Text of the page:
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Ford Crown Victoria Front Brake Pads Replacement Guide
How to replace the front brake pads on a 2nd generation 1998-2011 Ford Crown Victoria with picture illustrated instructions.

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Crown Vic Front Wheel
Loosen 5 Lug Nuts
Raise Front of Vehicle
This automotive "how-to" guide was specifically written to assist owners of the second generation 1998 to 2011 Ford Crown Victoria in replacing worn out front brake pads.

Owners of other Ford Motor Company vehicles such as the Lincoln Town Car, Navigator, Mercury Marauder, Grand Marquis, Fusion, Explorer, Expedition, Excursion, Escape, Thunderbird, Five Hundred, Fiesta, Escort, Focus, Edge, Flex, F-150, Taurus, Mustang, MKZ, MKX, MKS, and MKT may also find these front brake job DIY instructions to be helpful.

The items needed to complete this procedure include a floor jack, jack stands, a tire iron, a 14mm socket with ratcheting wrench, a "C" or "F" clamp, and a new set of front brake pads.

A few compatible aftermarket front brake pads for late model Crown Victoria sedans include the Bendix MKD931FM or RD931, ACDelco 14D931C, Raybestos ATD931P, Motorcraft BRSD931, Hawk HB433F.654 HPS, and Wagner QC931.

Five Lug Nuts Removed
Front Caliper, Pads, Rotor
Upper 14mm Caliper Bolt
The first steps are to chock the rear wheels and engage the emergency / parking brake to prevent the vehicle from moving.

Then slightly loosen the five lug nuts on the front wheel with the lug nut wrench.

Raise the front of the vehicle with the floor jack and securely support it with at least two jack stands.

Spin off the five lug nuts and set them aside in a safe place before pulling off the front wheel. Behind the wheel, you'll see the front brake caliper, bracket, rotor and suspension.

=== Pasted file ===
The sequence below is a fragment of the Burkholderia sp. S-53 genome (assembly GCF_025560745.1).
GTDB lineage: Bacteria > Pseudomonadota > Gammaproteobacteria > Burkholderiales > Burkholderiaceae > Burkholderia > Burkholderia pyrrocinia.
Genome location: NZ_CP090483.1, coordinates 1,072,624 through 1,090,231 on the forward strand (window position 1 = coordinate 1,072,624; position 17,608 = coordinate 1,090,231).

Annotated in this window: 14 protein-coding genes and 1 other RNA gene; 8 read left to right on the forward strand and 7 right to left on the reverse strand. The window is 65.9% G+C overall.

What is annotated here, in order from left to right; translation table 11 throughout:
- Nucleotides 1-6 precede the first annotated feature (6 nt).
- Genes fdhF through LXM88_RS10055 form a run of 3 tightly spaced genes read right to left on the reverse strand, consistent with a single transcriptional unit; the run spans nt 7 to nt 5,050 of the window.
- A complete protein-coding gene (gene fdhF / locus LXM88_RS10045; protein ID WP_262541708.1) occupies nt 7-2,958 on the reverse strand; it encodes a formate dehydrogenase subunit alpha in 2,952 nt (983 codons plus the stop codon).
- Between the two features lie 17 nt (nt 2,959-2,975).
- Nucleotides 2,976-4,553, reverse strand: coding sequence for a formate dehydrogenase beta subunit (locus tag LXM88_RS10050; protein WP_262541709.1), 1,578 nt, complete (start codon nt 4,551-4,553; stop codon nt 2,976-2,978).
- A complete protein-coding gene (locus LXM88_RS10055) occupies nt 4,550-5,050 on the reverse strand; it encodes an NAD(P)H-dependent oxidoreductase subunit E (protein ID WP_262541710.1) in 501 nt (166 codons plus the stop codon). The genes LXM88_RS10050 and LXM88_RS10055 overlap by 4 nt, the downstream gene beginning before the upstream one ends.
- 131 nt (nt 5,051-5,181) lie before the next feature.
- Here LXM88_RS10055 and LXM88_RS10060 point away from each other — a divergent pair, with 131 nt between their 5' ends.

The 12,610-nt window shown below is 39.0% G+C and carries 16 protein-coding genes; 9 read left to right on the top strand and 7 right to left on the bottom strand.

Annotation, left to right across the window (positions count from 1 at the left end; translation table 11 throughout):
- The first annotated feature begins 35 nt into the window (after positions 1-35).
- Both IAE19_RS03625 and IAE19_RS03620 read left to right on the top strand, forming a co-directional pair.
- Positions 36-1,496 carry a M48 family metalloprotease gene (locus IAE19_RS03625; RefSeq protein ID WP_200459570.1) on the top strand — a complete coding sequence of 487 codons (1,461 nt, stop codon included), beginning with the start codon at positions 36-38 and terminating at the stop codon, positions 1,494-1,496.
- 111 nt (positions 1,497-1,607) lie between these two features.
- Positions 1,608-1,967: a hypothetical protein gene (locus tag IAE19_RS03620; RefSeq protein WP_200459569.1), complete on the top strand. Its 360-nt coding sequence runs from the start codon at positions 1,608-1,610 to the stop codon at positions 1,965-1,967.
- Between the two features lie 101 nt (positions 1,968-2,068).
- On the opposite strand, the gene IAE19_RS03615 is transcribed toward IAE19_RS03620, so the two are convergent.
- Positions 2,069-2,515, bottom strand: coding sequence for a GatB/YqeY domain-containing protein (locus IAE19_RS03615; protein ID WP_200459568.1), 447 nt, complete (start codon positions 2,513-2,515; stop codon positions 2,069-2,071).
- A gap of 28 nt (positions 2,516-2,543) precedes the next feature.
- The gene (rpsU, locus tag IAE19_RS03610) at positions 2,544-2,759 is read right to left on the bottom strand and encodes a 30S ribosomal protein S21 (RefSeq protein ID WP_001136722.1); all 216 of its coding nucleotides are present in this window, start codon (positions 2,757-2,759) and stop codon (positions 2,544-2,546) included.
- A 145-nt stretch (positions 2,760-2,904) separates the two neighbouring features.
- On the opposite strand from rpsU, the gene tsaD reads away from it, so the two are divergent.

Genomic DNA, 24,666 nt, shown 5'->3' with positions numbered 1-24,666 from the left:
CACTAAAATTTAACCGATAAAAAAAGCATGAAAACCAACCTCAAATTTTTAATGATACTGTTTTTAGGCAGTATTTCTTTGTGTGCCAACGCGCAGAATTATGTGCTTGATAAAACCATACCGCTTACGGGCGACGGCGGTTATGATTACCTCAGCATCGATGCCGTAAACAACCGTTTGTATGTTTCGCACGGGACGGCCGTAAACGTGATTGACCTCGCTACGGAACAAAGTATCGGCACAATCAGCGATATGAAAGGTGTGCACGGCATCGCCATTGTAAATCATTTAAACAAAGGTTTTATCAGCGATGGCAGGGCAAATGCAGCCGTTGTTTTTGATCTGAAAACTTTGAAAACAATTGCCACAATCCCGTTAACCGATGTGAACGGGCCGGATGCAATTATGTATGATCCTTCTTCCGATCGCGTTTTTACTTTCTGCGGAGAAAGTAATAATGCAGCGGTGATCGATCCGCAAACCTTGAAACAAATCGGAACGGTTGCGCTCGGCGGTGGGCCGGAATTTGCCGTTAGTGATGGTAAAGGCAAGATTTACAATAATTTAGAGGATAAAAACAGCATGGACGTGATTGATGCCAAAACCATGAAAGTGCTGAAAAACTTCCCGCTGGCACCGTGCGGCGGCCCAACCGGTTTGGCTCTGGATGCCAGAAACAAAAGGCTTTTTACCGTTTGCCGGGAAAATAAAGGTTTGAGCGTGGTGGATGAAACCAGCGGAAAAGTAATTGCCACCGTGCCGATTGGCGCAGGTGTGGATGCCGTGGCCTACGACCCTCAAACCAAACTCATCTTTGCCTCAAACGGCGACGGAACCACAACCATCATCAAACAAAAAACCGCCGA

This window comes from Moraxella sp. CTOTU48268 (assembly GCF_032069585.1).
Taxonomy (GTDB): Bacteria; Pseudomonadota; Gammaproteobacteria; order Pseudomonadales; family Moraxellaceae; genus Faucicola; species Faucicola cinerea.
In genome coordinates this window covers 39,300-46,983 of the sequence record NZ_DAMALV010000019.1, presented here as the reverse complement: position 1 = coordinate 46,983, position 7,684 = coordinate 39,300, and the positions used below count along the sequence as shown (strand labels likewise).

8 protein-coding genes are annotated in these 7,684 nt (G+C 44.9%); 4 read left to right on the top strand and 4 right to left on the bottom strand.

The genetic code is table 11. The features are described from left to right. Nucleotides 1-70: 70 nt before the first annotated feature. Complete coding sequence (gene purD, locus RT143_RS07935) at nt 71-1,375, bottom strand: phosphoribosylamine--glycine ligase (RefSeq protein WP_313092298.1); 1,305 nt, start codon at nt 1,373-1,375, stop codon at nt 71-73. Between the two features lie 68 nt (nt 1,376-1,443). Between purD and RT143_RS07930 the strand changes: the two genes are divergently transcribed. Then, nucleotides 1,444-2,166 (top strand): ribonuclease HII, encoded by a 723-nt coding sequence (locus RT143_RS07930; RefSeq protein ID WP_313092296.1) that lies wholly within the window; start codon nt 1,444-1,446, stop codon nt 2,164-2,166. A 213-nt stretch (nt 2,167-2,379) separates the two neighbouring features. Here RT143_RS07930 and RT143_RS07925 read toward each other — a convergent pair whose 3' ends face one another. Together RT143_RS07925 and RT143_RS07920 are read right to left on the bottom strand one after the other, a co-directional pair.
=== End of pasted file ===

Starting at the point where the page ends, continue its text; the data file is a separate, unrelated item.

Loosen Caliper Bolt
Pull Out Caliper Bolt
Loosen Clockwise Direction
The front brake caliper is held in place by two 14mm bolts located on the back side of the caliper facing the suspension spring.

Use the 14mm socket with a ratcheting wrench to loosen the upper and lower caliper bolts by turning them clockwise (as seen from the outside of the vehicle).

Pull the two caliper bolts out and set them aside in a safe place.

Pull Off Brake Caliper
Rest Caliper On Suspension
Brake Pads & Bracket
Carefully pull the brake caliper out of the bracket and off the rotor.

Rest the caliper securely on the suspension arm.

Pull Out Old Brake Pads
Remove Inner Brake Pad
Replace Pad Abutment Clips
Pull the old brake pads out of the caliper bracket. If you have trouble removing them, try wiggling them as you pull.

If your old brake pads are fitted with wear or "squeal" bars, make a note of how they are situated and install the new pads with the wear bar in the same position.

I recommend buying the Wagner ThermoQuiet QC931 brake pads since they have excellent reviews on Amazon.

Remove the old pad abutment or "anti-rattle" clips out of the bracket and replace them with the new ones if provided.

Remove Upper Caliper Pin
Inspect & Lubricate Pin
Remove Lower Slider Pin
In order for the brake caliper to operate properly, the caliper slider pins need to be well lubricated.

Gently pull the upper and lower caliper pins out of their rubber dust boots and inspect them. If they appear to be well lubricated with grease, re-insert them. If they look dry, apply a generous amount of high pressure moly lubricant or a silicone based brake caliper grease.

Push the lubricated caliper pin sliders back into their rubber dust boots until they snap in place over the metal lip on the pins.

Attach "C" Clamp
Brake Fluid Reservoir
Twist Off Cap
To fit the brake caliper over the thicker new brake pads, the two caliper pistons need to be compressed back.

First move to the engine bay and remove the brake fluid reservoir cap. This will allow the brake fluid to more easily travel back through the system when you compress the pistons.


Slowly Compress Piston
Compress Back Other Piston
Pistons Compressed
Attach the "F" clamp to the caliper piston using the back of an old brake pad to evenly apply the pressure.